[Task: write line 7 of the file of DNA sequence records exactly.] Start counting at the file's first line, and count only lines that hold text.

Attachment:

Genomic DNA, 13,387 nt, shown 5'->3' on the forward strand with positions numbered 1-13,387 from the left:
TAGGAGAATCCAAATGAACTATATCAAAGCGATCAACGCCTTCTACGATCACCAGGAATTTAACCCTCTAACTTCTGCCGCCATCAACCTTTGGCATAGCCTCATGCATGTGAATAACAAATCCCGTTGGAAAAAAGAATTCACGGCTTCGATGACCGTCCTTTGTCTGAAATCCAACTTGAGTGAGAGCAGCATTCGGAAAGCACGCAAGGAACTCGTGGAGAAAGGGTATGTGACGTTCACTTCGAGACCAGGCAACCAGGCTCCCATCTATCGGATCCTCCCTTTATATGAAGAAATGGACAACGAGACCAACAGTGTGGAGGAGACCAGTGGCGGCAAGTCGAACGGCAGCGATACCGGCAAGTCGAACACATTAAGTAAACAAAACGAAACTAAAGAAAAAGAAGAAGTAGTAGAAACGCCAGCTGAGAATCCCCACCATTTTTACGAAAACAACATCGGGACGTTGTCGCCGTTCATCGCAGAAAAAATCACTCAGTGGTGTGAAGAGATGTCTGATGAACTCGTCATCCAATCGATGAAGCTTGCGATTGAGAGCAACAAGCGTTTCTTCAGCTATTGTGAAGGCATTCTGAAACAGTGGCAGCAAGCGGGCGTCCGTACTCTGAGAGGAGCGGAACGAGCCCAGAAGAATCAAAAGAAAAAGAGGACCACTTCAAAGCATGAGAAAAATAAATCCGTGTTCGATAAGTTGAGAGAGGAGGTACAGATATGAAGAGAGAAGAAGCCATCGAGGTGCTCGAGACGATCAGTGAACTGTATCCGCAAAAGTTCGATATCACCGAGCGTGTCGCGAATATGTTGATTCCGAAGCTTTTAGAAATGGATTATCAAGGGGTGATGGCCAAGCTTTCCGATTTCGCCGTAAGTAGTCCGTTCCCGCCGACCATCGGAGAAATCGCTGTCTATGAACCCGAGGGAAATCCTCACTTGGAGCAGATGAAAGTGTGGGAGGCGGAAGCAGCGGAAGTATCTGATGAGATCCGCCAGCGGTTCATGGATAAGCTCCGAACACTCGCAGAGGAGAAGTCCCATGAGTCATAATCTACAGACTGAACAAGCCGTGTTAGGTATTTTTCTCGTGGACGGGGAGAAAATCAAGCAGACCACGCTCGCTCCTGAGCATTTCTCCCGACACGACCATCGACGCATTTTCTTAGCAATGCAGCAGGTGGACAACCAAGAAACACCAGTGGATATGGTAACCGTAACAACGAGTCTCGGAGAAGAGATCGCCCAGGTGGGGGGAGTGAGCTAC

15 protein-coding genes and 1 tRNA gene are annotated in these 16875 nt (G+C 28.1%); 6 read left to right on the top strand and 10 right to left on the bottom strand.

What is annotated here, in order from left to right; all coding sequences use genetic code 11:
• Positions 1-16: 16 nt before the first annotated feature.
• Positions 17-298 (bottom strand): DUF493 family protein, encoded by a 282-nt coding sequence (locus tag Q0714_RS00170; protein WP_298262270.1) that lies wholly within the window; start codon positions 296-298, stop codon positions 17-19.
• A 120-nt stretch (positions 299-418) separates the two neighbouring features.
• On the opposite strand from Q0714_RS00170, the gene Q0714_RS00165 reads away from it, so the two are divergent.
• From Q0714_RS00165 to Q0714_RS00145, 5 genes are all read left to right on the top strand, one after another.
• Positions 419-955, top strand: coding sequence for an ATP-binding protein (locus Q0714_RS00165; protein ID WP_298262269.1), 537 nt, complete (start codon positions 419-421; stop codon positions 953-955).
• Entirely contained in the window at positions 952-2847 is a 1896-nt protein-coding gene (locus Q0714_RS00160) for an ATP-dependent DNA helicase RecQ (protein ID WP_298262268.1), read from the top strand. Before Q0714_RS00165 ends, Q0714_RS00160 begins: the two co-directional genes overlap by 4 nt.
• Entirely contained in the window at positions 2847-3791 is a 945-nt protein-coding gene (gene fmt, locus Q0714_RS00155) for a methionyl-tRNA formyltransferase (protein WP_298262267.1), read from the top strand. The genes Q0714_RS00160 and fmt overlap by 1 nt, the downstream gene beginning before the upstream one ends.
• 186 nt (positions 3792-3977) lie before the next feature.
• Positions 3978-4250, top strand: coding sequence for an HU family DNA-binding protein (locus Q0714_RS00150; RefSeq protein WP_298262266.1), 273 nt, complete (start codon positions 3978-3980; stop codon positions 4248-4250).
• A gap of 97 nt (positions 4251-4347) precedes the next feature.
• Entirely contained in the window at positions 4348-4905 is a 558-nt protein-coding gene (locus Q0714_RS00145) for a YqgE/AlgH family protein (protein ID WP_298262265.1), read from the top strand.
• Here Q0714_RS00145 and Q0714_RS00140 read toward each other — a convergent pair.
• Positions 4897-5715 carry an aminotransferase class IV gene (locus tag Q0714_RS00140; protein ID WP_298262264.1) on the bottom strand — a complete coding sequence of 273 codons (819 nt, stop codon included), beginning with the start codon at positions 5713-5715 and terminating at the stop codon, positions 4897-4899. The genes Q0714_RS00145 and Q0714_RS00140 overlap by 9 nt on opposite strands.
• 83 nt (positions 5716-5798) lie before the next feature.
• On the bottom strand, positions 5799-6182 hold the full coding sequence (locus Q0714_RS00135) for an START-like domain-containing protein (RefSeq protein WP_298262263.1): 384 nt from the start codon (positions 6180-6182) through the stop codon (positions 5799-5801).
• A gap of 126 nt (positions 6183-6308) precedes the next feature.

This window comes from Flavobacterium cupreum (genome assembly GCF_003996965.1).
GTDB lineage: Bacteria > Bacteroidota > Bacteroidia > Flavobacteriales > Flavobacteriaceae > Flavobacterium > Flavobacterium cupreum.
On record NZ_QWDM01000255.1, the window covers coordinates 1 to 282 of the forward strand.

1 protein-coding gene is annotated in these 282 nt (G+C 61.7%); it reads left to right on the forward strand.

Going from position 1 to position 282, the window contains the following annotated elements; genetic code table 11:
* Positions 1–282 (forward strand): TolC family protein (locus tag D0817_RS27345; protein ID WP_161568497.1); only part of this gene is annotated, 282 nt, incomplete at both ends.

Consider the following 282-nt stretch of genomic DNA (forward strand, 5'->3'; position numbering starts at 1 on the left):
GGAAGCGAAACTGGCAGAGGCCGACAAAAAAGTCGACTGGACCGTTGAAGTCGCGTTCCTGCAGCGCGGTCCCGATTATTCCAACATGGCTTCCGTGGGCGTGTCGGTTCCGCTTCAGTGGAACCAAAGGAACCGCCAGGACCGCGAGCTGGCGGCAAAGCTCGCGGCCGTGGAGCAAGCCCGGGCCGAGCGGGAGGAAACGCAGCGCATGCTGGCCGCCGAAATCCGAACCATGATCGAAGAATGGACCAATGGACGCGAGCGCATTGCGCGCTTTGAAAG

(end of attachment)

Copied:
• A 120-nt stretch (positions 299-418) separates the two neighbouring features.